Take the 2-minute tour ×
Mathematics Stack Exchange is a question and answer site for people studying math at any level and professionals in related fields. It's 100% free, no registration required.

In http://www.encyclopediaofmath.org/index.php/Unitary_space, unitary space seems to be Hilbert space. But in http://www.answers.com/topic/unitary-space, "finite dimensional" is required. My question is, which definition of unitary space is commonly used?

share|improve this question

1 Answer 1

up vote 3 down vote accepted

Answers.com is wrong. Unitary space is an archaic name for complex inner product space.

share|improve this answer
But not necessarily complete, so it's also definitely not the same as complex Hilbert space. –  tomasz Aug 13 '12 at 13:55
You mean there's something wrong on the internet? Noooooooooo! –  Pete L. Clark Aug 13 '12 at 13:59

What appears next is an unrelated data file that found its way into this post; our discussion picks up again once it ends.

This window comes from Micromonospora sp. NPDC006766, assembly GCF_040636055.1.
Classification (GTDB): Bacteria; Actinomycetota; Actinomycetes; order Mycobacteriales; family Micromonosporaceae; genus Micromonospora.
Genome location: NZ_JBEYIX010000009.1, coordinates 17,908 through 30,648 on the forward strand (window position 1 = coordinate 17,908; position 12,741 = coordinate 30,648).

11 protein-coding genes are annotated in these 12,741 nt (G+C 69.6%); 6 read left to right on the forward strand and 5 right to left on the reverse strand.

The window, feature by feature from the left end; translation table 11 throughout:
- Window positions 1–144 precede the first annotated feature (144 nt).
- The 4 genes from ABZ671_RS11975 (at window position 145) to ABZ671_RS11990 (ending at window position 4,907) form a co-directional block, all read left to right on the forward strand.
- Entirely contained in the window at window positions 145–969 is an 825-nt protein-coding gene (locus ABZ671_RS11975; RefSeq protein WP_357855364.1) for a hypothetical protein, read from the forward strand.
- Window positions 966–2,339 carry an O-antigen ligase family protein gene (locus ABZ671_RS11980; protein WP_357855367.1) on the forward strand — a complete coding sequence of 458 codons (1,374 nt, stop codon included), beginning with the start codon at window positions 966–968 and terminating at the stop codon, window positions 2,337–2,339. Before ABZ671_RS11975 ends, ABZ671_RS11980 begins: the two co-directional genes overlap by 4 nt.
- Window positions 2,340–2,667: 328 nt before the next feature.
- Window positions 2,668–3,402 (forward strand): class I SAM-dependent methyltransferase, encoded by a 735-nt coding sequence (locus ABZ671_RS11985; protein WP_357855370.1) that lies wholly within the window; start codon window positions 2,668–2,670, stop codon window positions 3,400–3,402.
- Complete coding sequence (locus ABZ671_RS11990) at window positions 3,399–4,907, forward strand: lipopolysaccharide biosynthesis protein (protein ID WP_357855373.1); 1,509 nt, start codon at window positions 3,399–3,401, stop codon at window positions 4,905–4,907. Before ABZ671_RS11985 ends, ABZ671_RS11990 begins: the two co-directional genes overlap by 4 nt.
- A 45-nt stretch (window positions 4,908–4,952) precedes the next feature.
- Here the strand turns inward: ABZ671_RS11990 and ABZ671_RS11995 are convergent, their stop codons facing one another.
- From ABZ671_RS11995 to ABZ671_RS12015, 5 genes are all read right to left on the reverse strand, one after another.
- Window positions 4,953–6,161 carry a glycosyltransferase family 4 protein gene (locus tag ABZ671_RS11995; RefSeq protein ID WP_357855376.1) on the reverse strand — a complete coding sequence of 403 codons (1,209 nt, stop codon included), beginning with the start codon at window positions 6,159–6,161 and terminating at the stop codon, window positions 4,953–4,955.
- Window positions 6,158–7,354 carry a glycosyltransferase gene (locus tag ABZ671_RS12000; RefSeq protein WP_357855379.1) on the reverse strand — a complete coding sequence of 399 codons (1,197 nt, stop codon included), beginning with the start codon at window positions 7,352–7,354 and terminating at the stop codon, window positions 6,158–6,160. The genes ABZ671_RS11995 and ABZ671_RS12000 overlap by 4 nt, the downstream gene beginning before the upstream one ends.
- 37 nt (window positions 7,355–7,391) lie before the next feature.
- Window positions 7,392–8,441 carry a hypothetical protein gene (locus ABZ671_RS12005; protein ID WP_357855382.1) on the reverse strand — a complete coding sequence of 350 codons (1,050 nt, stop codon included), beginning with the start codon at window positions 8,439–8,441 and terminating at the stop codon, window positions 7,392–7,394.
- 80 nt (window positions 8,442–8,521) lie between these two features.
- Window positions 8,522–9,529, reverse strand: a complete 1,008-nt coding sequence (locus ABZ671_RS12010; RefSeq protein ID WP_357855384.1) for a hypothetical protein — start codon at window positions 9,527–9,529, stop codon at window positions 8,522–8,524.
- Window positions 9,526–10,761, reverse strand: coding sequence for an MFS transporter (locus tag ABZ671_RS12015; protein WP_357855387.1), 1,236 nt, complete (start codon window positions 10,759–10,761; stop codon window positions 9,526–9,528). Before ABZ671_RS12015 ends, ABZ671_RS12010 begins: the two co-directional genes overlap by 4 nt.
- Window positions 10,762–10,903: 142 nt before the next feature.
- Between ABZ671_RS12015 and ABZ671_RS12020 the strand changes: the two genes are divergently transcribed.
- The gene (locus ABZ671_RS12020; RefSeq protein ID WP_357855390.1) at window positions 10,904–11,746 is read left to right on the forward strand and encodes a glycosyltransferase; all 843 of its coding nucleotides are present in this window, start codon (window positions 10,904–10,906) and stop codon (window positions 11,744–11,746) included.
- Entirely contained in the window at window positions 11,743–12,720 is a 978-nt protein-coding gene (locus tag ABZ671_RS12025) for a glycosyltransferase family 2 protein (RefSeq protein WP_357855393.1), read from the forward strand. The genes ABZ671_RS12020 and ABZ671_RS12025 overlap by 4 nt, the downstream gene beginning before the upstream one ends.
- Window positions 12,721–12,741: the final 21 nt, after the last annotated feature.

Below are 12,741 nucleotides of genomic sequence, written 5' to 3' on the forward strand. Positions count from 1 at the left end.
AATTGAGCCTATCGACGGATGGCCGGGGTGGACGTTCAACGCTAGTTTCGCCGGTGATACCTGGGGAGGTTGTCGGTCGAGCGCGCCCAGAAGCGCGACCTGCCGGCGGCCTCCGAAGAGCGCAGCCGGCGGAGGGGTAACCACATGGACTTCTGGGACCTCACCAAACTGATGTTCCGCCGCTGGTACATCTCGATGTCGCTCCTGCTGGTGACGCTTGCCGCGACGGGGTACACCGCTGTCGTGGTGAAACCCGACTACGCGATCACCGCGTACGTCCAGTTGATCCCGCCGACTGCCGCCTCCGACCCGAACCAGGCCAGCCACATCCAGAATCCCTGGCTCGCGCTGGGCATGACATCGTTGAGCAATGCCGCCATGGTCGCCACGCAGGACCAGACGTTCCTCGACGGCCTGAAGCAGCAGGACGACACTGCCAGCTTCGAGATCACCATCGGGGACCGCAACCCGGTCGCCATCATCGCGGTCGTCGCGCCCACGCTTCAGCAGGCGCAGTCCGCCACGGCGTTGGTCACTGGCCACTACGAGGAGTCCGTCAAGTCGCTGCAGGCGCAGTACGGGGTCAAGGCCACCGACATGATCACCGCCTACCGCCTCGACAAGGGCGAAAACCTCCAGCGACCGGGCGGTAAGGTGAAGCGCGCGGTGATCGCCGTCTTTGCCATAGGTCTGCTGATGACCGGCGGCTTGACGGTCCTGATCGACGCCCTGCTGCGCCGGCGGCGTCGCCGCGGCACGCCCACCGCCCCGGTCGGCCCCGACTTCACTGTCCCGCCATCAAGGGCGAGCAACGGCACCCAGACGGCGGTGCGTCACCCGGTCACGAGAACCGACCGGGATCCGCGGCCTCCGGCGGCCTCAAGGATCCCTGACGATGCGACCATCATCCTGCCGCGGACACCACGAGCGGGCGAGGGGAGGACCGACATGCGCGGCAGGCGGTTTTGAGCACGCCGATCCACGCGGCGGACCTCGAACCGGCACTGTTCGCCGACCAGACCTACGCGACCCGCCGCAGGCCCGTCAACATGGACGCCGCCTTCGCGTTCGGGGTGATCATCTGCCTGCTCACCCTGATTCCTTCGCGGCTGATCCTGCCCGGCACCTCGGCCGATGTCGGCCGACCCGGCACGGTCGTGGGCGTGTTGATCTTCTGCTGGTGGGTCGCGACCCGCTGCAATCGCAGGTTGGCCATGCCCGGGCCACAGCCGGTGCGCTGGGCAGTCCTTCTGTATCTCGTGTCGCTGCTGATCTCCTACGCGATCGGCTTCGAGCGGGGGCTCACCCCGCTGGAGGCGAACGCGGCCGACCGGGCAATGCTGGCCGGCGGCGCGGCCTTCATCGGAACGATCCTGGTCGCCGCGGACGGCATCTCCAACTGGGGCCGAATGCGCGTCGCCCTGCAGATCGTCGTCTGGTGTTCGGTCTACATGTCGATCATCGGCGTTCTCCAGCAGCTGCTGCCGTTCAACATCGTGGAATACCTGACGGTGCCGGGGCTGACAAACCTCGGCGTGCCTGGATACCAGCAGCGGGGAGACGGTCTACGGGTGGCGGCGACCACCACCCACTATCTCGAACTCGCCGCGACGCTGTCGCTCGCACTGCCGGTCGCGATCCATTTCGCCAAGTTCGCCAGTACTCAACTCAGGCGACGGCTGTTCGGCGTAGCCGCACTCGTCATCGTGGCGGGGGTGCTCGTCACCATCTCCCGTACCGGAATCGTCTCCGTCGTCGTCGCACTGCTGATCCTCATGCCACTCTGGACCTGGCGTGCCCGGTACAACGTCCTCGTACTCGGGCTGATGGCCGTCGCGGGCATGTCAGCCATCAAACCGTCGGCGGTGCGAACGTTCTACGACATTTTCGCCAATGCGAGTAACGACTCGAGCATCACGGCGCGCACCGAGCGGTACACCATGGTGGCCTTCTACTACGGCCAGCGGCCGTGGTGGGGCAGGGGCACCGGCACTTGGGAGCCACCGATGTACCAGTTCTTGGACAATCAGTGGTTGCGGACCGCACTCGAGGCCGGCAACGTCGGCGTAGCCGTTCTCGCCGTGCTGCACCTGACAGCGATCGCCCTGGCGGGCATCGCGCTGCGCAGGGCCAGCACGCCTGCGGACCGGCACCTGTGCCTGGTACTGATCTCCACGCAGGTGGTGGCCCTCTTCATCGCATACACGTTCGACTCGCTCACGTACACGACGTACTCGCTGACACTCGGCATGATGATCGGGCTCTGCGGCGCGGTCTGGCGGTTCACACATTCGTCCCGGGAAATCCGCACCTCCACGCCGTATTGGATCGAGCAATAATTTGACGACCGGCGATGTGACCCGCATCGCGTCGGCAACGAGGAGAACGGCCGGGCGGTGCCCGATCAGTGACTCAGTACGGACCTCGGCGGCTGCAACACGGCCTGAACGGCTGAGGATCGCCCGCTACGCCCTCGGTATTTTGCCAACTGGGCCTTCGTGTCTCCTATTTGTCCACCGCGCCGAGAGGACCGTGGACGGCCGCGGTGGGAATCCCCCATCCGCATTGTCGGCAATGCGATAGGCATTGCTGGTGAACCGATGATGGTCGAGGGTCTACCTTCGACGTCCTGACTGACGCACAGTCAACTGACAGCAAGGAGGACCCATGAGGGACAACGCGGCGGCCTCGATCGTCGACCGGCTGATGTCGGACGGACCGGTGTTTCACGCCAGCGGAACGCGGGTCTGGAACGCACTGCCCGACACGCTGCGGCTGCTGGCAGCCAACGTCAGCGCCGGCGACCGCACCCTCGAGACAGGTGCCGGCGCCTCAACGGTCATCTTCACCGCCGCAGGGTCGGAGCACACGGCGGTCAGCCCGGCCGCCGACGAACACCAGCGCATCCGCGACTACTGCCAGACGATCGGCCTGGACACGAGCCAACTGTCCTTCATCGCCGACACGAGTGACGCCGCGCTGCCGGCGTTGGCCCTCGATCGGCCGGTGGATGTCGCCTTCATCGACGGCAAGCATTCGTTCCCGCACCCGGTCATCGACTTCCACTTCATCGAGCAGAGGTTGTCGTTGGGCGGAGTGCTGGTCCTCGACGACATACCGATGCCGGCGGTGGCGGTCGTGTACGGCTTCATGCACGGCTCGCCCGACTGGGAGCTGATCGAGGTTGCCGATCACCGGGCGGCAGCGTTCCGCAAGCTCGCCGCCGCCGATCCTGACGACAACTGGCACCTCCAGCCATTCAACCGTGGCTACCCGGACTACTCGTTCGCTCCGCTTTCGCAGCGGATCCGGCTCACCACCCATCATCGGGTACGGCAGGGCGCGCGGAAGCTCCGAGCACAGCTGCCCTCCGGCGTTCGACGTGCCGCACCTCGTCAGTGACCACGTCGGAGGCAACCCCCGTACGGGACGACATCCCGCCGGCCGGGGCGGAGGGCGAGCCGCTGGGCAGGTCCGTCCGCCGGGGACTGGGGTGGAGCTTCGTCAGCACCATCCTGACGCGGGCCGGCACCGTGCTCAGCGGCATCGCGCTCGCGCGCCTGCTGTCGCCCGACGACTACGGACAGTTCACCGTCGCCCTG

Seriously, as kahen says, the term "unitary space" is not itself commonly used nowadays, so far as I'm aware. Instead people (especially analysts) will speak of complex inner product spaces while others (especially algebraists) will speak of Hermitian spaces. –  Pete L. Clark Aug 13 '12 at 14:01
@PeteL.Clark: To be fair, I remember the term used in my first year linear algebra course (it did focus mostly on finite-dimensional spaces, and I can't recall if the definition used there assumed finite dimension, but I doubt it did). Also, another term I've heard is pre-Hilbert space. –  tomasz Aug 13 '12 at 14:05
Just saying pre-Hilbert space doesn't specify whether it's complex or not though. –  kahen Aug 13 '12 at 14:39

Your Answer


By posting your answer, you agree to the privacy policy and terms of service.

Not the answer you're looking for? Browse other questions tagged or ask your own question.